Fulton County Judge to Rule on DA Fani Willis's Testimony Amid Controversy Over Alleged Personal Ties

Fulton County Judge to Rule on DA Fani Willis's Testimony Amid Controversy Over Alleged Personal TiesSource: Google Street View
Bella Cruz
Published on February 12, 2024

A Fulton County judge is slated to rule on whether District Attorney Fani Willis must take the stand this week amid controversy over her alleged romantic involvement with Special Prosecutor Nathan Wade. The decision, which could have significant implications for the high-stakes election interference case, is centered on collision of the personal and the political.

The hearing, scheduled for today at 2 p.m., comes after former President Trump co-defendant Michael Roman moved to potentially disqualify Willis and her team over the relationship claims. Roman, a former White House aide, is facing charges for his purported role in the scheme to submit false electors following the 2020 election. This hearing could greatly influence the trajectory of the case and add another twist to what Atlanta News First describes as "the nation’s most politically and socially complex trial in American judicial history."

Willis and Wade had initially kept mum about their relationship until it was brought to light in an ordered written response by Judge Scott McAfee before the hearing. According to FOX 5 Atlanta, Willis has dismissed the disqualification attempt as lacking evidence and "salacious." Her team filed a motion last week trying to quash the subpoenas, labeling Roman's effort as an attempt "to harass and to disrupt" the case rather than a legitimate legal challenge.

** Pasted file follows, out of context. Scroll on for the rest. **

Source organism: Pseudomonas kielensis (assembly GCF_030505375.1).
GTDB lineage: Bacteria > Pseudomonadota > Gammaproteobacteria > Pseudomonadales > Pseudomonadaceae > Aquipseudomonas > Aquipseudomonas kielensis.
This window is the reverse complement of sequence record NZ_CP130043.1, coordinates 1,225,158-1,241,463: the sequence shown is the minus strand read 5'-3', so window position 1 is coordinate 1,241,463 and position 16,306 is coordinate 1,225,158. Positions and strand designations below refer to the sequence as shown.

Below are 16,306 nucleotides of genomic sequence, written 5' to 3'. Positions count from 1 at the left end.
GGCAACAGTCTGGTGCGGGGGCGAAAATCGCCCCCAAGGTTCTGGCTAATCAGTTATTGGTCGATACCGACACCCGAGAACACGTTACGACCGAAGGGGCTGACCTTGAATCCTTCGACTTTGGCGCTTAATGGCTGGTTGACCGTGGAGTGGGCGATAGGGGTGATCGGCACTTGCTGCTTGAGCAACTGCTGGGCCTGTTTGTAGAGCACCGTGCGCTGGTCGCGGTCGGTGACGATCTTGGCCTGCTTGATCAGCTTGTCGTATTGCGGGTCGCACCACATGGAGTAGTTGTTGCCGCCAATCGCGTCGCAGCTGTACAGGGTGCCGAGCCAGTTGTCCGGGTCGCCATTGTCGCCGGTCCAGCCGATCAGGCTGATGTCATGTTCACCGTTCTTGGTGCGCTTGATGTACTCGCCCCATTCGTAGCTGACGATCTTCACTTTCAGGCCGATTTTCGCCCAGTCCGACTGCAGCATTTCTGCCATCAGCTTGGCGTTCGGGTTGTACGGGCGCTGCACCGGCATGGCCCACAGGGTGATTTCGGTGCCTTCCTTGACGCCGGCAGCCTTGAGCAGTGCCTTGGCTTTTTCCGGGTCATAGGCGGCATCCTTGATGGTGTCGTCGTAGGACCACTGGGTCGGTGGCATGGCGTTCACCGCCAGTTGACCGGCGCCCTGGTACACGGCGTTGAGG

Roman's attorney, however, appears to firmly push against Willis's rebuttal, alleging she has not been "forthright" about the extent of her relationship with Wade. In vivid detail, the attorney has stated that a former partner of Wade, Terrence Bradley, will testify that Willis and Wade's romantic involvement dates back further than they have disclosed — a claim said to challenge Wade's assertion that their relationship began only in 2022. Willis's own indictment efforts against Trump and his allies, for trying to overturn Georgia's election results, have thus been thrust under a microscope of doubt and speculation.

Special Prosecutor Wade also moved to shut down the subpoenas against him, decrying them as overreaching and intimidatory. Roman, who has pleaded not guilty to the serious charges against him, including a violation of Georgia's RICO Act, remains a key figure in this unfolding legal drama. Whether or not testimonies from the likes of Willis, Wade, or others subpoenaed will go forth could reset the stage for this already dramatic investigation into alleged political tampering in Georgia.